• HP/LP Switch - Switches the range of the Simple Tone control to give you a different range of control.  This is very similar to the HP/LP switch on our Neurotic Drive.  Requires Simple Tone Control option.
  • Inverter Gain - Adds a Gain control in the Inverter stage of the Rising Sun or Early CraigTone configurations.
  • Parallel Inverters - The main technical difference between the Moose Steak and the CraigTone or Alpaca is how the inverters are configured.  In most of these configs, there are two inverter stages, comprised of one inverter in each stage.  That leaves 4 inverters in the CMOS chip unused.  The Moose Steak uses those extra inverters by putting three inverters in parallel in each of the two inverter stages.  This is also done in the BLT.  If you choose this option for any of the other configurations, we will use the extra inverters in parallel.  There isn't a big difference, maybe a slight fattening of tone.


Front Panel

See the information about controls for each configuration above.  The optional controls include Hi and Lo tone controls with the Active Tone Stack, a single Tone control for the Simple Tone stack, and the HP/LP switch for the Simple Tone Stack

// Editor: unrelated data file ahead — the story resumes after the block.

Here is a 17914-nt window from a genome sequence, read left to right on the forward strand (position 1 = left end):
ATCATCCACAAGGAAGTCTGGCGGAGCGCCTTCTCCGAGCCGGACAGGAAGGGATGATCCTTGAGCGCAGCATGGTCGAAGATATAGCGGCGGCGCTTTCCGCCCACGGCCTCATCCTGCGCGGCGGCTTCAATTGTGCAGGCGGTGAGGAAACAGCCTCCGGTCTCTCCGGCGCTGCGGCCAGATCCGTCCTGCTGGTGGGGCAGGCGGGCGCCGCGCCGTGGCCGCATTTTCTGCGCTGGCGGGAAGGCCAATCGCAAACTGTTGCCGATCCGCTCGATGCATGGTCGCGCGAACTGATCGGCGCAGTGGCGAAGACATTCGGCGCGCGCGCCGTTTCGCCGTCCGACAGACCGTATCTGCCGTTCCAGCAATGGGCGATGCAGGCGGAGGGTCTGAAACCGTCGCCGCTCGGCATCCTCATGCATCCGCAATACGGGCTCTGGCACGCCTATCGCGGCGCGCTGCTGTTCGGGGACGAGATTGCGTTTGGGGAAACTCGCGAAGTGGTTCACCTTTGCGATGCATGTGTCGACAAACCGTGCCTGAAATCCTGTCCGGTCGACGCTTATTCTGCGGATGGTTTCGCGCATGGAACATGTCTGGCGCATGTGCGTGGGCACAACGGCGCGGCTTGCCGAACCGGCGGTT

Rear Panel

  • Audio In
  • Audio Out
  • On/Off Footswitch
  • On/Off Override
  • DC Power
  • DC Power LED


Module Width

  • 1.5" or 2" module width, depending on configuration and options
  • left or right wing module configuration may be available, depending on options


Power Consumption (aprox)

Most configurations will use about 20 - 30mA.  The BLT uses about 55 - 65mA.


Base Configurations

Part # Description List Price
MOD-BUZZ-CRAIG BuzzDrive Module, CraigTone Configuration $169
MOD-BUZZ-EARLYCRAIG BuzzDrive Module, Early CraigTone Configuration $169
MOD-BUZZ-SUN BuzzDrive Module, Rising Sun Configuration $189
MOD-BUZZ-MOOSE BuzzDrive Module, Moose Steak Configuration $169
MOD-BUZZ-ALPACA BuzzDrive Module, Alpaca Configuration $169
MOD-BUZZ-STONE BuzzDrive Module, BuzzStone Configuration $189
MOD-BUZZ-BLT BuzzDrive Module, BLT Configuration $199



Part # Description List Price
MOPT-BUZZ-BAX Active Tone Stack $39
MOPT-BUZZ-NOISE Extra Noise Caps $0
MOPT-BUZZ-TONE Simple Tone Control $19
MOPT-BUZZ-GAIN Inverter Gain $19
MOPT-BUZZ-PARALLEL Parallel Inverters $0



Part # Description List Price
MPT-BUZZ-CA Replacement pot, switch, jack, LED cable assembly $19
MPT-BUZZ-KNB Replacement control knob $2
MPT-BUZZ-PB Replacement power board $29
MPT-BUZZ-SB Replacement switching board $29